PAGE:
Criminals steal the strangest things. For instance? There is apparently a national black market for Tide, of all things, to the point that one man was busted for stealing over $25,000 of the detergent over 15 months last year. And the criminals aren't stealing the soap to use as an ingredient to make meth—which was our first thought when we heard about this—though they are using it to buy meth and other drugs.

Reports The Daily:

"We sent in an informant to buy drugs. The dealer said, 'I don’t have drugs, but I could sell you 15 bottles of Tide,'" Sprague told The Daily. "Upstairs in the drug dealer’s bedroom was about 14 bottles of Tide laundry soap. We think [users] are trading it for drugs."

Police in Gresham, Ore., said most Tide theft is perpetrated by "users feeding their habit."

"They’ll do it right in front of a cop car — buying heroin or methamphetamine with Tide," said Detective Rick Blake of the Gresham Police Department. "We would see people walking down the road with six, seven bottles of Tide. They were so blatant about it."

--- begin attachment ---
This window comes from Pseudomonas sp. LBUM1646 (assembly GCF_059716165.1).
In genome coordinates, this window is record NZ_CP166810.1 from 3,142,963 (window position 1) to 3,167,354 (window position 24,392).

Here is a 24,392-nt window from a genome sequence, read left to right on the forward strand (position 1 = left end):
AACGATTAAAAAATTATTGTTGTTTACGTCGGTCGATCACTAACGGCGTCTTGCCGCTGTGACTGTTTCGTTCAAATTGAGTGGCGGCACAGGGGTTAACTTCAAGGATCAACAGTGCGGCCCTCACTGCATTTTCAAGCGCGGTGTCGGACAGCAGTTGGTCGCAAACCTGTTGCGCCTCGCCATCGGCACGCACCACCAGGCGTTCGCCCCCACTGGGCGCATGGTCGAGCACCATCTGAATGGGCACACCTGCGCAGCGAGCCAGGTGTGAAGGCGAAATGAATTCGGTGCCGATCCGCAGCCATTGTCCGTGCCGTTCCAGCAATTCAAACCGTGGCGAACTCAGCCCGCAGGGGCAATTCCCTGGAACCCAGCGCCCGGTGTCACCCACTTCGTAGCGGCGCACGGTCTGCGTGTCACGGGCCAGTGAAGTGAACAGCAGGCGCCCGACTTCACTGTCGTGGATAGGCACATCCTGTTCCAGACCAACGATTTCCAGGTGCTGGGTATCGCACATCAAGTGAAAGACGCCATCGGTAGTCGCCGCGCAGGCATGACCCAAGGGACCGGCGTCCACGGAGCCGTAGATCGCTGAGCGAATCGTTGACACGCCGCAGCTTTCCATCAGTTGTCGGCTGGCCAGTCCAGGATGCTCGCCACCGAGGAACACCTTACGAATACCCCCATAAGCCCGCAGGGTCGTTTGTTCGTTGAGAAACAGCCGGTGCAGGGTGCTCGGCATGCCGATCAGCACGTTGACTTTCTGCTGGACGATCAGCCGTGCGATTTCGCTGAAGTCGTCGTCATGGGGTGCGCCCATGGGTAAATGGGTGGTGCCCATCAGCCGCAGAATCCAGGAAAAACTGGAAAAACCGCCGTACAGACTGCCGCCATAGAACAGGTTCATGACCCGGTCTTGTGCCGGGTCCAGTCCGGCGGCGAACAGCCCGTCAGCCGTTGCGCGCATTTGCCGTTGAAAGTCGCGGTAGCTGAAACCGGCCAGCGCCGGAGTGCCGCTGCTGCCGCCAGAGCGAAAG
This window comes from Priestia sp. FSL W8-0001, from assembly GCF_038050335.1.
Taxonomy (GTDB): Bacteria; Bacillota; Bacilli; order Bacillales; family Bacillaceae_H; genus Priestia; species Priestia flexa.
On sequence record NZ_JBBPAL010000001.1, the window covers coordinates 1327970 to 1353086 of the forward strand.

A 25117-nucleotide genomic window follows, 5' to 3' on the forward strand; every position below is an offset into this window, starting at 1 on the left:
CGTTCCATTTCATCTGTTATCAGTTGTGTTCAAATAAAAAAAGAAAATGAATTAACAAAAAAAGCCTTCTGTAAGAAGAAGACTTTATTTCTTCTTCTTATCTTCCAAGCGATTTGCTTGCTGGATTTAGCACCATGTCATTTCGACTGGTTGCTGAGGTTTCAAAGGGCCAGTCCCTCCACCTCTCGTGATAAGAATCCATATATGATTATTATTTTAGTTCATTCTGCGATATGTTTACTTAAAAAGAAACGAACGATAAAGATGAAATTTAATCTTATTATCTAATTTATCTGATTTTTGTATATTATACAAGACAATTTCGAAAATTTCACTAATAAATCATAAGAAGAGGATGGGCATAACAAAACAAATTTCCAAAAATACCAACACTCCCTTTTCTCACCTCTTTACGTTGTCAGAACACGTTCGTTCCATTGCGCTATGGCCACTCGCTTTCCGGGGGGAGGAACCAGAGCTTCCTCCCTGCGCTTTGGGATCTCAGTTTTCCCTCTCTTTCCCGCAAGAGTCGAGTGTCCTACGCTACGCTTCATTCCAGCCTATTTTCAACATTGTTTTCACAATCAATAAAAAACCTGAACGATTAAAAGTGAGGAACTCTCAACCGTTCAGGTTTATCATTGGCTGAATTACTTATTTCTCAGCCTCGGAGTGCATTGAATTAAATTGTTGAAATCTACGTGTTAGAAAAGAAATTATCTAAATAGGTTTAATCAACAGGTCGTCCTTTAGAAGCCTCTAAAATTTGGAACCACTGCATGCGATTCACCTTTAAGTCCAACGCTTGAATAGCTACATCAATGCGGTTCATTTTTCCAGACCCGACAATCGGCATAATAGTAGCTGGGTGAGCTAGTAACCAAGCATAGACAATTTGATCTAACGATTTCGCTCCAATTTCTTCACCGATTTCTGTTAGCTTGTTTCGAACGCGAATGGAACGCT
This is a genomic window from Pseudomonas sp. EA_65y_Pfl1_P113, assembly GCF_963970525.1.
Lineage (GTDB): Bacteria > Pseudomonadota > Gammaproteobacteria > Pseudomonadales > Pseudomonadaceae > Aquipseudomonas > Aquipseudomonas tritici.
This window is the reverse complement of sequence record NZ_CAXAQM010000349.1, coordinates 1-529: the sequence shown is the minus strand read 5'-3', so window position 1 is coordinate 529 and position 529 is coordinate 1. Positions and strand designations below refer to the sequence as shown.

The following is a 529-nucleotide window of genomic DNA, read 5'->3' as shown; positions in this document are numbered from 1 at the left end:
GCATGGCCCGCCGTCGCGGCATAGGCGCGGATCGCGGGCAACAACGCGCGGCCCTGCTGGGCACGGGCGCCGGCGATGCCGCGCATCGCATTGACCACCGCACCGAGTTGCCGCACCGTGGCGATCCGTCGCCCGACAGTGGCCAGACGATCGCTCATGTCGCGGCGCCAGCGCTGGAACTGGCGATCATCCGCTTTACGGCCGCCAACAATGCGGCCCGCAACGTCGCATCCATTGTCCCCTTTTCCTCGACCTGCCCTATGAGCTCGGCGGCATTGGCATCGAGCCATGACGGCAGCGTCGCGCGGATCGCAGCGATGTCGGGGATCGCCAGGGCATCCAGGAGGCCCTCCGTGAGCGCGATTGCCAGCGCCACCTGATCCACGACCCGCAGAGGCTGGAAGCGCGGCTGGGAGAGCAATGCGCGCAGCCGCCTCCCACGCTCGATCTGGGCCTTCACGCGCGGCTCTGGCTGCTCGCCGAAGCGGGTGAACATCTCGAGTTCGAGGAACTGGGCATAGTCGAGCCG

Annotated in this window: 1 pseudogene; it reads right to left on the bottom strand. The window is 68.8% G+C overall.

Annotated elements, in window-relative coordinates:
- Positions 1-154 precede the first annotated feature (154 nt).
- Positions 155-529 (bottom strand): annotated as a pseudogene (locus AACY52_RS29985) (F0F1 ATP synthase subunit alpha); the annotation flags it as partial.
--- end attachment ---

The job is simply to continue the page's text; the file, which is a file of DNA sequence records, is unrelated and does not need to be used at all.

Apparently thieves aren't nearly as interested in non-Tide brands either. They just want Tide, the dependably priced nationwide market leader which comes in a distinctive orange bottle. The thefts have become such an issue that CVS has begun locking down Tide and other detergents in some parts of the country! We haven't noticed them doing it here though...yet.

So far Procter & Gamble, which makes the detergent, doesn't know what to make of the issue. Says a spokeswoman, "We don’t have any insight as to why the phenomenon is happening, but it is certainly unfortunate." We, however, know exactly what to do. And that is to start saving our empty Tide bottles in case we ever get desperate for some quick and easy black market cash. Nobody will ever notice we just refilled 'em with water, right?